"And who is that?"

With a quick but not in the least a startled movement the girl at the table straightened her form, turned in her chair, saying, as she did so, without having seen the pointing stick:

"That is Marx--Karl Marx."

Jane was so astonished by the face she was now seeing--the face of the girl--that she did not hear the reply. The girl's hair and skin had reminded her of what Martha had told her about the Jewish, or half-Jewish, origin of Selma Gordon. Thus, she assumed that she would see a frankly Jewish face. Instead, the face looking at her from beneath the wealth of thick black hair, carelessly parted near the centre, was Russian--was Cossack--strange and primeval, intense, dark, as superbly alive as one of those exuberant tropical flowers that seem to cry out the mad joy of life. Only, those flowers suggest the evanescent, the flame burning so fiercely that it must soon burn out, while this Russian girl declared that life was eternal. You could not think of her as sick, as old, as anything but young and vigorous and vivid, as full of energy as a healthy baby that kicks its dresses into rags and wears out the strength of its strapping nurse. Her nose was as straight as Jane's own particularly fine example of nose. Her dark gray eyes, beneath long, slender, coal black lines of brow, were brimming with life and with fun. She had a wide, frank, scarlet mouth; her teeth were small and sharp and regular, and of the strong and healthy shade of white. She had a very small, but a very resolute chin. With another quick, free movement she stood up. She was indeed small, but formed in proportion. She seemed out of harmony with her linen dress. She looked as if she ought to be careening on the steppes in some romantic, half-savage costume. Jane's first and instant thought was, "There's not another like her in the whole world. She's the only living specimen of her kind."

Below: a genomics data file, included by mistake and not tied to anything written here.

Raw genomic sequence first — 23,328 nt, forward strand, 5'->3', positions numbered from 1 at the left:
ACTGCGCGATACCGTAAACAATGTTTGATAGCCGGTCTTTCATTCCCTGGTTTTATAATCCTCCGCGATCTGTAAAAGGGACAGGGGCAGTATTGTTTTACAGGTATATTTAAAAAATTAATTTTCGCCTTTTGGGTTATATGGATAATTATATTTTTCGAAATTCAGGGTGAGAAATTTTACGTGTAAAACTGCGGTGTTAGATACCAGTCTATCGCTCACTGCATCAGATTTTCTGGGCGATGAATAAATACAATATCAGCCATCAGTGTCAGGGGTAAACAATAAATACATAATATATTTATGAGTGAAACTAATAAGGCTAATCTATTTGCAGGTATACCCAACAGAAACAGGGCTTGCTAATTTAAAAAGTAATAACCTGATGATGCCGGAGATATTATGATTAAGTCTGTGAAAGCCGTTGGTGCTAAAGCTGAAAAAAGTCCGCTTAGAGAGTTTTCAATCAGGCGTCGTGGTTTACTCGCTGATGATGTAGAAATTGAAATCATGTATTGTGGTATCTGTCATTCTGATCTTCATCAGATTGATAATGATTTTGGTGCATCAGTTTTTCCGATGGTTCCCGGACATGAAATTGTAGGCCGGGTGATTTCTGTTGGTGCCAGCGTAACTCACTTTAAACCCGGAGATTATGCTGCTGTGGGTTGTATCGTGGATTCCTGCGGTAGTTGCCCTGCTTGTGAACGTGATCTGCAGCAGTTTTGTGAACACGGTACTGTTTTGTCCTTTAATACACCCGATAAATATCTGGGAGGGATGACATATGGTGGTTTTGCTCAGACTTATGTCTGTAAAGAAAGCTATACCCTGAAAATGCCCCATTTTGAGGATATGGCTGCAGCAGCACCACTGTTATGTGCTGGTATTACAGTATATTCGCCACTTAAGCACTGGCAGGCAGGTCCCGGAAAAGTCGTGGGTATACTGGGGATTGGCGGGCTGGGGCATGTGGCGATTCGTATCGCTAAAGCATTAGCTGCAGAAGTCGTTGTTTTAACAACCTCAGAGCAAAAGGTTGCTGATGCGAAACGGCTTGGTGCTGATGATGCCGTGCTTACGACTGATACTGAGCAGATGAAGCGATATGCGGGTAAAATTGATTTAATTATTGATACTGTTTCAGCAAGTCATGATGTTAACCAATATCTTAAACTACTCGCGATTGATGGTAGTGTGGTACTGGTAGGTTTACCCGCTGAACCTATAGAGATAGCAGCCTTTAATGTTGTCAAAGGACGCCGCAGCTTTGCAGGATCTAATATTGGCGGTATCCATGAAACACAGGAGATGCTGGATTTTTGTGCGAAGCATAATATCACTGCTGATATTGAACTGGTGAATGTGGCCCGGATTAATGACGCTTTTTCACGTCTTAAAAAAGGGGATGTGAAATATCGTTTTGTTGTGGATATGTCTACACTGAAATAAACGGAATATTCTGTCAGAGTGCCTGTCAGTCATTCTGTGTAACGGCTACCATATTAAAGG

"Gracious!" exclaimed Jane. "But you ARE healthy."